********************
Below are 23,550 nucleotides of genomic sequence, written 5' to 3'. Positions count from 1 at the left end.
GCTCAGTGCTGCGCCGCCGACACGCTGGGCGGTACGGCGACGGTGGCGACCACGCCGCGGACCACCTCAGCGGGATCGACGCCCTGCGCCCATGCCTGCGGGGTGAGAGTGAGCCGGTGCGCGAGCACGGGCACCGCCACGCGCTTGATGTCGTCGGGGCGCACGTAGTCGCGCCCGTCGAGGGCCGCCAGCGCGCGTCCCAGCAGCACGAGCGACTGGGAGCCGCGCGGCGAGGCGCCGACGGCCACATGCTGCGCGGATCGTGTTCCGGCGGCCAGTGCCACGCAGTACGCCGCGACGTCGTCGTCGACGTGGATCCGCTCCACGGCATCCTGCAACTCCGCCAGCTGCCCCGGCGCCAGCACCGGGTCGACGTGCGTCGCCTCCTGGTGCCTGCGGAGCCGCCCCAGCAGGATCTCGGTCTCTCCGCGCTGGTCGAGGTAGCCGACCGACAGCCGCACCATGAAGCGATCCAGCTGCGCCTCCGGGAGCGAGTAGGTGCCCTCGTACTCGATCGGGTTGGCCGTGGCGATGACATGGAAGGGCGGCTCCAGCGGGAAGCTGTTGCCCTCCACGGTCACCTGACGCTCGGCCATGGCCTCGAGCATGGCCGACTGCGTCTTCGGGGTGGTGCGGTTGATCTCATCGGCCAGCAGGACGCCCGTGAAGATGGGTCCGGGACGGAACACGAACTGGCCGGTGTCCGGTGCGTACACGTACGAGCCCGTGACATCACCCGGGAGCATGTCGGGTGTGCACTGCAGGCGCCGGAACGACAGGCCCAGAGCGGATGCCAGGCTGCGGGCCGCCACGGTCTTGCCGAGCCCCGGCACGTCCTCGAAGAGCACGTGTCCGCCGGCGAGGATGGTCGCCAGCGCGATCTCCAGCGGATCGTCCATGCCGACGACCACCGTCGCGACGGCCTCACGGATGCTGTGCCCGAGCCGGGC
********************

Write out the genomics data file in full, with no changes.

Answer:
Below are 23,550 nucleotides of genomic sequence, written 5' to 3'. Positions count from 1 at the left end.
GCTCAGTGCTGCGCCGCCGACACGCTGGGCGGTACGGCGACGGTGGCGACCACGCCGCGGACCACCTCAGCGGGATCGACGCCCTGCGCCCATGCCTGCGGGGTGAGAGTGAGCCGGTGCGCGAGCACGGGCACCGCCACGCGCTTGATGTCGTCGGGGCGCACGTAGTCGCGCCCGTCGAGGGCCGCCAGCGCGCGTCCCAGCAGCACGAGCGACTGGGAGCCGCGCGGCGAGGCGCCGACGGCCACATGCTGCGCGGATCGTGTTCCGGCGGCCAGTGCCACGCAGTACGCCGCGACGTCGTCGTCGACGTGGATCCGCTCCACGGCATCCTGCAACTCCGCCAGCTGCCCCGGCGCCAGCACCGGGTCGACGTGCGTCGCCTCCTGGTGCCTGCGGAGCCGCCCCAGCAGGATCTCGGTCTCTCCGCGCTGGTCGAGGTAGCCGACCGACAGCCGCACCATGAAGCGATCCAGCTGCGCCTCCGGGAGCGAGTAGGTGCCCTCGTACTCGATCGGGTTGGCCGTGGCGATGACATGGAAGGGCGGCTCCAGCGGGAAGCTGTTGCCCTCCACGGTCACCTGACGCTCGGCCATGGCCTCGAGCATGGCCGACTGCGTCTTCGGGGTGGTGCGGTTGATCTCATCGGCCAGCAGGACGCCCGTGAAGATGGGTCCGGGACGGAACACGAACTGGCCGGTGTCCGGTGCGTACACGTACGAGCCCGTGACATCACCCGGGAGCATGTCGGGTGTGCACTGCAGGCGCCGGAACGACAGGCCCAGAGCGGATGCCAGGCTGCGGGCCGCCACGGTCTTGCCGAGCCCCGGCACGTCCTCGAAGAGCACGTGTCCGCCGGCGAGGATGGTCGCCAGCGCGATCTCCAGCGGATCGTCCATGCCGACGACCACCGTCGCGACGGCCTCACGGATGCTGTGCCCGAGCCGGGC